EdmodoCon 2015: Meet Speaker Peter Grostic
Posted by: Amanda Zeligs
Before becoming a Professional Learning Consultant for Communications by Design in Ada, Michigan, Peter Grostic earned a Bachelor’s Degree in Mathematics from Albion College and a Master of Arts Degree in Educational Leadership from Western Michigan University. He also spent seven years in Grand Rapids, teaching Mathematics for Kentwood Public Schools. This classroom experience now helps Grostic coach administrators, educators, and students on the best ways to integrate technology into their teaching and learning.
Grostic will be participating on the 21st Century Thought Leaders: Defining Today’s Learner panel from 11:30 am–12:15 pm PST at this year’s EdmodoCon, to discuss how technology changes how the world communicates. In education, it gives teachers a way to collaborate, students choice and a voice, parents the option to offer support, and admins tools to build professional learning communities. Tune in to watch Grostic and two other experts examine how technology also redefines and improves the learning process for everyone involved.
What inspired you to apply to speak at EdmodoCon?
I’m an advocate for utilizing Edmodo and its features. I believe that K-12 classrooms must make a shift toward student-centric learning models in order to produce students that can adapt to change, innovate through curiosity, question critically, and communicate effectively. Edmodo supports students, teachers, administrators, and parents as they make that shift. Speaking at EdmodoCon gives me an opportunity to convey this important message.
How did you feel when you found out you were selected?
I felt incredibly humbled and honored to be selected to speak at EdmodoCon. Selfishly, I was excited to meet the other amazing educators that were also selected.
What’s the one thing you hope people take away from your EdmodoCon presentation?
After the panel discussion, I hope educators and supporters of education are challenged to begin or continue to shift from teacher-centric classrooms to student-centric classrooms.
Why did you become an educator?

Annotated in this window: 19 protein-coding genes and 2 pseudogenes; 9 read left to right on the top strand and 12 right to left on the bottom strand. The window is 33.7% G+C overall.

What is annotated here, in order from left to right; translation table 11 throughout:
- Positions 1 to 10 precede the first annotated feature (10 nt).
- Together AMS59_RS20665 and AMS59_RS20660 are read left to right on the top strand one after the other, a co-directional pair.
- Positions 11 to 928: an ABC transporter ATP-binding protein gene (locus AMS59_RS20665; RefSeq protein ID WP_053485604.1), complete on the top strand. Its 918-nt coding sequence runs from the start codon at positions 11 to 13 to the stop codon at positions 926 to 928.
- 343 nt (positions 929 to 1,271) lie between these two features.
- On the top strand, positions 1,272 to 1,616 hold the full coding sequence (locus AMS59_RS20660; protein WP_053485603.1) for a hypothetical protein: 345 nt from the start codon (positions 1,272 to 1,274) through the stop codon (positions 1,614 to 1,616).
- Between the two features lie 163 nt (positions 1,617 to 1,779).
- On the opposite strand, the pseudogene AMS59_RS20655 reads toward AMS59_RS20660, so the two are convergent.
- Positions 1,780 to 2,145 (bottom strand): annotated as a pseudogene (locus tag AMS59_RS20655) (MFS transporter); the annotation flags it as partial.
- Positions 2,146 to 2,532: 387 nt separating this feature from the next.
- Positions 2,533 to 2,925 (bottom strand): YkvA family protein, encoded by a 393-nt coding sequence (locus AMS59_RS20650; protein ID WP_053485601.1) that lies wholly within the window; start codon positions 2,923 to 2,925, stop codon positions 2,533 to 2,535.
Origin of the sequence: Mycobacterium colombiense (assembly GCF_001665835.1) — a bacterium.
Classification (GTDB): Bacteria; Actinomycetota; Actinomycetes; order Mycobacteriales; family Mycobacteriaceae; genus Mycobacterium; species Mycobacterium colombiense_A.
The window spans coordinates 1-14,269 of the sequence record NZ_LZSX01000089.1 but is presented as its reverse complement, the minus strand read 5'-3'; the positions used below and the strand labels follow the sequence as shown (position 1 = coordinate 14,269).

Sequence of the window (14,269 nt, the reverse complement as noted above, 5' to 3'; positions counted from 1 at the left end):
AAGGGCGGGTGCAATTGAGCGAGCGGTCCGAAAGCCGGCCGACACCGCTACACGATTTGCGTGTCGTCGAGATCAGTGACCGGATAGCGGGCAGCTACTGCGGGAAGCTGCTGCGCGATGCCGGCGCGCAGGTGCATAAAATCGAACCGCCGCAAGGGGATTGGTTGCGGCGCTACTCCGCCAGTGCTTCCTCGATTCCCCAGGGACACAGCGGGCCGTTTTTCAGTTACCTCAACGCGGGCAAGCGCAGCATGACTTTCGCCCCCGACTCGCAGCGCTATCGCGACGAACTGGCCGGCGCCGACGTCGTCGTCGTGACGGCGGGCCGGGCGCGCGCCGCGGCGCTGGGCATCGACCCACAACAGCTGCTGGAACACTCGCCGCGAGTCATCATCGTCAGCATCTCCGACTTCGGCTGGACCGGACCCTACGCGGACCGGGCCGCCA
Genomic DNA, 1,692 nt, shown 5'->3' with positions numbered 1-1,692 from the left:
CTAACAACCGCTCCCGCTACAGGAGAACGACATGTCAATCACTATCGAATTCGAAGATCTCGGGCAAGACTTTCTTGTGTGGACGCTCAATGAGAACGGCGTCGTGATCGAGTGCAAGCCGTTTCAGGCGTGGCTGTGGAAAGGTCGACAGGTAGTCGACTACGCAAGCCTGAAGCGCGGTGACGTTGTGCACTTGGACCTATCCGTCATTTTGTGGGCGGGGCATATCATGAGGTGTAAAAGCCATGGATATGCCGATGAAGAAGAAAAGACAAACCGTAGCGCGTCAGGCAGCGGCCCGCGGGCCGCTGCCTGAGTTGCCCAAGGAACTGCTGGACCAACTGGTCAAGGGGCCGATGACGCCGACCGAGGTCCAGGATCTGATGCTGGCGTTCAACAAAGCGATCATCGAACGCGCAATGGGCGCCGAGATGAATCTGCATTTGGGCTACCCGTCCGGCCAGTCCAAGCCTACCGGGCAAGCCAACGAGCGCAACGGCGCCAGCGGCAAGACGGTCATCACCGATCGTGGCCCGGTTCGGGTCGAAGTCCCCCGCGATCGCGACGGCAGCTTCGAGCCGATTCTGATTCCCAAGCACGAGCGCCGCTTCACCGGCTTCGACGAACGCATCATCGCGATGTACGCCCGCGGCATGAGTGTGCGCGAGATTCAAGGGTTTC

To help students connect with mathematics. I’ve stayed in education to learn and grow as a human being. Working with young people and teachers allows me to develop professionally and personally. Hopefully, I’m able to make an impact on their lives as well.
What do you like most about being an educator?
The learning process. Watching students learn, wonder, and inspire others is magical. The beauty, of course, is that I learn right along with them.
What’s the best piece of advice you’ve received from another educator?
To prioritize the students’ needs over everything else. Each student is different and requires a unique relationship with his or her teacher. Teaching content effectively happens best when the teacher/student relationship is strong.
What have your students taught you?
My students have taught me many things. I’ve learned about true hardship and struggle through my relationships with them. I’ve also learned how to empathize without sympathy or pity. I’ve learned that rubrics only serve to limit them and that they crave challenges. Lastly, I’ve learned how to let them own their learning by asking them lots of questions.
What’s the first thing you do when you get home from school?
Well, as a father of a 3-year-old and a 1-year-old, the first thing I do when I get home is hug my children and my wife.
- Food: Eggs Benedict
- Movie: Groundhog Day
- TV Show(s): Seinfeld
- Music: Pop Rock
- Book: Mindset
- Superpower: Super humor
- Quote: “An eye for an eye makes the whole world blind.” –Gandhi. It is my favorite because revenge is easy, but compassion is very hard.
Three things I could never live without: